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Recently, we are having contacts reporting our usual business email going into their spam folder. For sending email (with thunderbird), we connect to our email server (hosted by webland.ch) using a dynamic IP provided by our ISP. We have valid spf records (domain: holographicevolving.net).

Having checked all possible involved IP's for blacklists, our dynamic IP lists in the SORBS DUHL, which is normal for a ISP's dynamically assigned IP.

Our email server includes such dynamic IP (85.6.153.32) in the header's "From" field: is it possible that such appearance causes the email to go into spam, even if the message is sent through a mail server with a clean reputation? Is it normal practice to include such IP in the message which is being sent, or should I search for an ISP with different policies?

I'm including a full header of an email which has gone into spam (note: X-Brightmail: 1.00) - NOTE: the true email addresses have been replaced by fake addresses. In bold the dynamic IP:

Return-Path: <srs0+3abd91964137ff50=7d=annabacchia.net=xyz@ms11.webland.ch>
Delivered-To: abc@libero.it
Received: from dcd-19 ([10.255.30.104])
    by dcbackend-14.iol.local (Dovecot) with LMTP id fUxHCxVOgFlfzgAAqNsjrg
    for <abc@libero.it>; Tue, 01 Aug 2017 11:47:01 +0200
Received: from dcproxy-10 ([10.255.30.104])
    by dcd-19 (Dovecot) with LMTP id ag0wABVOgFniywEAoY8DWg
    ; Tue, 01 Aug 2017 11:47:01 +0200
Received: from libero.it ([10.255.30.104])
    by dcproxy-10 (Dovecot) with LMTP id uviHFxVOgFnBVAEAZXjisA
    ; Tue, 01 Aug 2017 11:47:01 +0200
Received: from ms11.webland.ch ([92.43.217.111])
    by smtp-04.iol.local with SMTP
    id cTlUdepuqo31wcTlVdg9HK; Tue, 01 Aug 2017 11:47:01 +0200
X-IOL-SEC: _SPFOK_NODKIM_NODMARC_ENVFROMHEADDIFF
X-IOL-Original-Envfrom: srs0+3abd91964137ff50=7d=annabacchia.net=xyz@ms11.webland.ch
x-libjamoibt: 2601
Received-SPF: pass
X-Brightmail: 1.00
X-CNFS-Analysis: v=2.2 cv=VI2tp5HX c=1 sm=1 tr=0
 p=UxAtPQK97qOwBkGOy/pxrQ==:17 a=HGfs8QhyHZ6xrkQRJn5Ltg==:117
 a=KeKAF7QvOSUA:10 a=r77TgQKjGQsHNAKrUKIA:9 a=U2MMoiraAAAA:8 a=WGvLXF1mAAAA:8
 a=r9tP6c68YEtjmGW1dm0A:9 a=PUjeQqilurYA:10 a=d_A673Y89EbVYa8fyBwA:9
 a=ZUr75wxaj2RIQm8O:21 a=_W_S_7VecoQA:10 a=OIaM6Ey06vj2unKmtWkP:22
 a=mpdrkRMdHaYbt6RDyd1c:22
Received: from [192.168.1.105] (**[85.6.153.32]**)
      by ms11.webland.ch (Webland Mail Server v. 11.4.5.) with ASMTP (SSL) id 01201708011146597162
      for <abc@libero.it>; Tue, 01 Aug 2017 11:46:59 +0200
To: abc@libero.it
From: X Y Z <xyz@holographicevolving.net>
Subject: test
Message-ID: <78417de1-a39d-593c-ac49-e2428bd0b20c@holographicevolving.net>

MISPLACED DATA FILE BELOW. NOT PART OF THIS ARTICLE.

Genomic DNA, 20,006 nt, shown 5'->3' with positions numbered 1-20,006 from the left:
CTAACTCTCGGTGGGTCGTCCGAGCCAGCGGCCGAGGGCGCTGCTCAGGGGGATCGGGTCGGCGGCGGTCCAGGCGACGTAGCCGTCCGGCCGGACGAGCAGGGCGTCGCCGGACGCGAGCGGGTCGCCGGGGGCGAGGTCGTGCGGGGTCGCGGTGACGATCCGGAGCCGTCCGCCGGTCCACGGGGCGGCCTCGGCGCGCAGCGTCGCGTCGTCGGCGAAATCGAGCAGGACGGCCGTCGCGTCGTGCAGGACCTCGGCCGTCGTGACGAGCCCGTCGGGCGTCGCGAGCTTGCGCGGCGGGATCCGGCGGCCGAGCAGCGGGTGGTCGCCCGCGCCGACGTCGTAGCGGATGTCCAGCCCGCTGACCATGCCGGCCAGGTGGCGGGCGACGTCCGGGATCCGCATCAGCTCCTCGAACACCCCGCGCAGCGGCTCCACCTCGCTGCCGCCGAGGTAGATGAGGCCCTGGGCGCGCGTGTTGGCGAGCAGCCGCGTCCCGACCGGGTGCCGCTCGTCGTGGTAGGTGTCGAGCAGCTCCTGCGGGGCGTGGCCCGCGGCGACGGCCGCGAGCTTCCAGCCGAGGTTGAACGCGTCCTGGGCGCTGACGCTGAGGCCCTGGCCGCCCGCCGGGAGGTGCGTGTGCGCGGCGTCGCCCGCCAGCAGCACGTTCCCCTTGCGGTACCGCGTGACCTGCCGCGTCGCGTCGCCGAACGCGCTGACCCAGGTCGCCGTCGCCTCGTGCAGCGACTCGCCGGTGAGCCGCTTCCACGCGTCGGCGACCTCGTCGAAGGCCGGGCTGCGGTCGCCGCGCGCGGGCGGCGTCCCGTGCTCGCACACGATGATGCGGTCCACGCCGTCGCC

Disposition-Notification-To: X Y Z 
 <xyz@holographicevolving.net>
Date: Tue, 1 Aug 2017 11:46:59 +0200
User-Agent: Mozilla/5.0 (Windows NT 10.0; WOW64; rv:45.0) Gecko/20100101
 Thunderbird/45.8.0
MIME-Version: 1.0
Content-Type: multipart/alternative;
 boundary="------------5AC249F98CE20F74EA62454C"
X-CMAE-Envelope: MS4wfGEitL1ItzF4cvjgHAR4VBpq4j+yLgLLtymAL3ajzBPaPTqF4FqwOUvQK2+qydOC5kCMbc+sH3ylgfqmhtsoi0Y54wYd/8bIguXfxjZ6CYQgn5RVZ0x3
 oEwkBpUVBzP46pzZYPt7tVeZ3ToJCPzsAzhoZAJZQYYKL+s+Jt+4VQSPLxpm5qBE4e7f+1HQkdE8GRPwfvBrRCqUd/IoeXSpGRf6gLqZ2e6orN5ps6feRbMt
 h5F3RpeBg0k/c6ygdqLrJg==

This is a multi-part message in MIME format.
--------------5AC249F98CE20F74EA62454C
1
  1. Usually only nearest external (untrusted) sender node checked for blacklist (looking at Your mail headers it probably ms11.webland.ch ([92.43.217.111]) )
  2. May be other headers checked also
  3. You can remove Received headers on Your mail server (ms11.webland.ch), so "Received: from [192.168.1.105] ([85.6.153.32])" become invisible to external hosts. How to do it depends on which mail server You using.
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  • Thanks - I will contact my ISP to see if I can configure our mail server according to your point 3 – 1NN Aug 1 '17 at 17:25
  • 1
    I mark this as correct answer regarding my question, as point Nr 1 is correct. The spam issue was effectively NOT related to the IP address, but to the fact that the ISP sent the emails through a domain different from the address in the FROM field, without providing any DKIM. – 1NN Oct 28 '19 at 19:52
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This is actually a possibility. Many spam filtering systems now utilize DNS features to verify the identity of a mailer. If the email server's IP address is constantly changing this could be seen as a red-flag for a potential spammer... as legitimate email servers would typically use a hosted solution with a static IP. Doubly so as incoming mail depends on static MX entries in DNS that do not change.

Spammers, conversely, cannot usually use a hosted solution as the hosts disallow large scale emailing specifically because it gets their other, legitimate email marked as spam. Not having a static IP doesn't matter for spammers as they aren't expecting any incoming email.

If your mail server is hosted in such a way that it has a dynamic IP and you aren't an email spammer I would suggest getting inexpensive hosting or using inexpensive/free webmail like Google's G Suite. The latter lets you use gmail with your own domain name.

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